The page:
I was born to be a management consultant.

An unhealthy tendency to use business jargon and acronyms in everyday speech?
Check.
An unshakeable belief that everything in the world could be improved if only I worked on it? Check.
An enjoyment of stimulating conversations over coffee and drawing these up into PowerPoint slides with vector images?
Check.

Never having a clue what I ultimately want to ‘do’ in life, and being told by several sources that the ‘world was my oyster’, management consulting presented a perfect opportunity to extend my state of apparently limitless potential (without committing to anything in the process).

However, the potential to do something I love, which I excel at and which delivers real benefits to people is not the same as doing it. In order to find such work one needs to explore, try things, take some risks, in order to find out what you don’t like.

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Management Consulting is great at exposing you to different industries and forcing you to attempt things you have little experience for. Ultimately, however, like the vast majority of jobs the learning curve tails off as you begin to perform more and more similar tasks in similar situations. I was also increasingly skeptical of the value I was truly creating, with it being hard to measure the impact of such services and to see the end result on clients and their customers when you are continuously moving between projects.

Before I started my career I gave myself the 3 year objective of deciding what I should ‘do’ for the rest of my life by the time I was 25 and then work at fulfilling it.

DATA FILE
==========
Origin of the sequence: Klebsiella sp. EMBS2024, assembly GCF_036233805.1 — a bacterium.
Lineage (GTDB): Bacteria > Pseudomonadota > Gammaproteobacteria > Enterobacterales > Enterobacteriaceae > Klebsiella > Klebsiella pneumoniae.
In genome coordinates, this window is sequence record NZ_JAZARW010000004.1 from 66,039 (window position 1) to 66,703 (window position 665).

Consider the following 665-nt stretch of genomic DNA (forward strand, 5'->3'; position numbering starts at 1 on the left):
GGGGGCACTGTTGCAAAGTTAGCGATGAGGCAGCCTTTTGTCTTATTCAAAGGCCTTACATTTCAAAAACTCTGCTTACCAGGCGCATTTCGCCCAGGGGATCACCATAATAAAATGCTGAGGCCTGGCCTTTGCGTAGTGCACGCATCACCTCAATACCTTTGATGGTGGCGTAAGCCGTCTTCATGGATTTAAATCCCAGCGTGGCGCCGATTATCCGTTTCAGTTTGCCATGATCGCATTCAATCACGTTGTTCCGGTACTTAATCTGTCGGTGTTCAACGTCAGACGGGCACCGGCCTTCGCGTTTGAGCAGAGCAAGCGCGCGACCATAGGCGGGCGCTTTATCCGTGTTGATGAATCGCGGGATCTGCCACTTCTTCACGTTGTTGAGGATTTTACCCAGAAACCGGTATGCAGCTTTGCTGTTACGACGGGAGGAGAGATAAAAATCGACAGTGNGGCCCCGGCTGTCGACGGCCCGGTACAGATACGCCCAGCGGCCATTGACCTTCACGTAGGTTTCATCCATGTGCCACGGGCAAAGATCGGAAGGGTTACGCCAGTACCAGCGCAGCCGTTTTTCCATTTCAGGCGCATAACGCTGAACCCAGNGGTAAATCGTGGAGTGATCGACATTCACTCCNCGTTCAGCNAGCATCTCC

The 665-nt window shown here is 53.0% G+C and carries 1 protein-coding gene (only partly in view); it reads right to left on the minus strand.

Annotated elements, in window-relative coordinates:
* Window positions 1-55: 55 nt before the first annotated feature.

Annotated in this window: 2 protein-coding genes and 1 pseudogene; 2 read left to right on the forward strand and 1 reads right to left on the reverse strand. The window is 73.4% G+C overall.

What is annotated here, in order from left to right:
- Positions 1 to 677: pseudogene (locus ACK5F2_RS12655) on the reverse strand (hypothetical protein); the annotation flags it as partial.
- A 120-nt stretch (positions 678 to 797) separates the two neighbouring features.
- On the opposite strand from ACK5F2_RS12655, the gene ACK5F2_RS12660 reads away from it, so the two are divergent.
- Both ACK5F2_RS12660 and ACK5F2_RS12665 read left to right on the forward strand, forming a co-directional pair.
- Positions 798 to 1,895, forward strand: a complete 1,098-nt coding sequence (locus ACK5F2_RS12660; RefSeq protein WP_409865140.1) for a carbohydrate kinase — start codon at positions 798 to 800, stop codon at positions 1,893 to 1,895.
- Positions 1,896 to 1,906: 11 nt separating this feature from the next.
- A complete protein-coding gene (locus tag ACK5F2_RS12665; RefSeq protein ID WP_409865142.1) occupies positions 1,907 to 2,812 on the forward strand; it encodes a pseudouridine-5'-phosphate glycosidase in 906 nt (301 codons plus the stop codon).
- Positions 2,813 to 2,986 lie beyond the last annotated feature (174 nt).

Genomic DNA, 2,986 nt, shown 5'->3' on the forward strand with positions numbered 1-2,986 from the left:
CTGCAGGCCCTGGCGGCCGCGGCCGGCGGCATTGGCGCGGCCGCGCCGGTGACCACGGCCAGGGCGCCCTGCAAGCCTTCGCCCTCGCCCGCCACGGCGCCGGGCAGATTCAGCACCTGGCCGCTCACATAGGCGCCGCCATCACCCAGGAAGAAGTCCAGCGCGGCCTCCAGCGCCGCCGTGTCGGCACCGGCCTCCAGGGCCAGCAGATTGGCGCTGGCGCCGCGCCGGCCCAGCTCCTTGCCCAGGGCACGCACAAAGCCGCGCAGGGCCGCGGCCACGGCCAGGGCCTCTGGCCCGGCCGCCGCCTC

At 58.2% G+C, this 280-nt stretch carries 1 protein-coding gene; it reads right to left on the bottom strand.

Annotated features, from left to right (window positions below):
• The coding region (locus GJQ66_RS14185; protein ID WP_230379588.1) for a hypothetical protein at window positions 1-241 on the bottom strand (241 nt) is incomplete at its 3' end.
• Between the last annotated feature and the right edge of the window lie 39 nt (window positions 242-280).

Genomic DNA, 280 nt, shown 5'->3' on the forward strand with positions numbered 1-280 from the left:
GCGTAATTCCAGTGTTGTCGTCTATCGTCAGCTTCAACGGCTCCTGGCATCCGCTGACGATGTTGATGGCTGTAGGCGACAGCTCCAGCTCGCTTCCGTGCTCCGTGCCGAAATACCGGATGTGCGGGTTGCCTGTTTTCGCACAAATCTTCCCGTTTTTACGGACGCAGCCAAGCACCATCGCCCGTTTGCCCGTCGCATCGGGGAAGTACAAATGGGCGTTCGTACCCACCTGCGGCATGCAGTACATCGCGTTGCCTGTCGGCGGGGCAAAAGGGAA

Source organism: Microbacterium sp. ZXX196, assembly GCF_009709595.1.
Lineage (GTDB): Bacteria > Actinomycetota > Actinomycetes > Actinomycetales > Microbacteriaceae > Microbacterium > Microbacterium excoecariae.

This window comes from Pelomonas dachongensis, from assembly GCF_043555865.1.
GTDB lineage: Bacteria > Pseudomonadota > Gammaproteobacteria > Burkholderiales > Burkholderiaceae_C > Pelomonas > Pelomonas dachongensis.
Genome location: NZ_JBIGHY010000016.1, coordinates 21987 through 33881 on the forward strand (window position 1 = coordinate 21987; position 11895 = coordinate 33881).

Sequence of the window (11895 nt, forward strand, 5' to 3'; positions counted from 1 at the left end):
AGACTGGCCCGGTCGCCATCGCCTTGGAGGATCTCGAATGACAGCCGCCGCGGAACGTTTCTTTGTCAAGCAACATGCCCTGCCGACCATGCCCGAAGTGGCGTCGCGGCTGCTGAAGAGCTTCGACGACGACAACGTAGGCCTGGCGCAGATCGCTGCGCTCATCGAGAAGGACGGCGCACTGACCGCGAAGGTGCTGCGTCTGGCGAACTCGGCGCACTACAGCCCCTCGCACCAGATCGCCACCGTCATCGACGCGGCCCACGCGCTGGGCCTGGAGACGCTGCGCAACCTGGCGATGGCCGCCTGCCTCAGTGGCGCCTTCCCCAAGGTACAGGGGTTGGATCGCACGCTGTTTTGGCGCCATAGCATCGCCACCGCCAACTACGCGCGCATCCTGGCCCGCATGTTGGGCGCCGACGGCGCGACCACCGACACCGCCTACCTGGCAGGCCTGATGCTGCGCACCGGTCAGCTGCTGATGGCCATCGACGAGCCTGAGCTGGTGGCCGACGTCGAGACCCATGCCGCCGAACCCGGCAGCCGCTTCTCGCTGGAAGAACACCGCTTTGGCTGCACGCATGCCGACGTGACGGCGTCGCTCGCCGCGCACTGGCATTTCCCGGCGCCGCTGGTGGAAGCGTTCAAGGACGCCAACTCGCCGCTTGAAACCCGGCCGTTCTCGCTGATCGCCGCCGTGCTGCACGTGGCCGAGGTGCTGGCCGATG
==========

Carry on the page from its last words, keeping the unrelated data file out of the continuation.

4 years and several thousand PowerPoint slides later I still didn’t know what exactly I wanted to specialise in. How I build a career which satisfies me and allows me to enjoy my personal life still remains a mystery wrapped in an enigma.

But I’ve left my job.

It was not easy to tell my parents I was leaving my job without having another lined up. Thankfully having been reasonably clear with them that I was going to do 3 years and then try to do something else they were supportive, though still a little concerned initially. The vast majority of my friends and colleagues were very encouraging about my move, which certainly helped make me more excited and committed to it.

I don’t regret leaving my job as a Management Consultant, despite enjoying many aspects of it. While it was not easy to take the plunge and leave, I am happy because for the first time in my life I have taken the chance to actively try to shape my future by trying to find and commit to opportunities, rather than continue to follow the path of safe potential.

Now I have the time and mental space to focus on planning and starting a business using the skills I’ve acquired and targeting problems I have witnessed from multiple angles. In trying to start a business by myself I am already discovering many of the skills I developed but did not recognize while consulting, and the many things I still have to learn. I am sure I will discover much more about myself too, as I walk down this exciting path.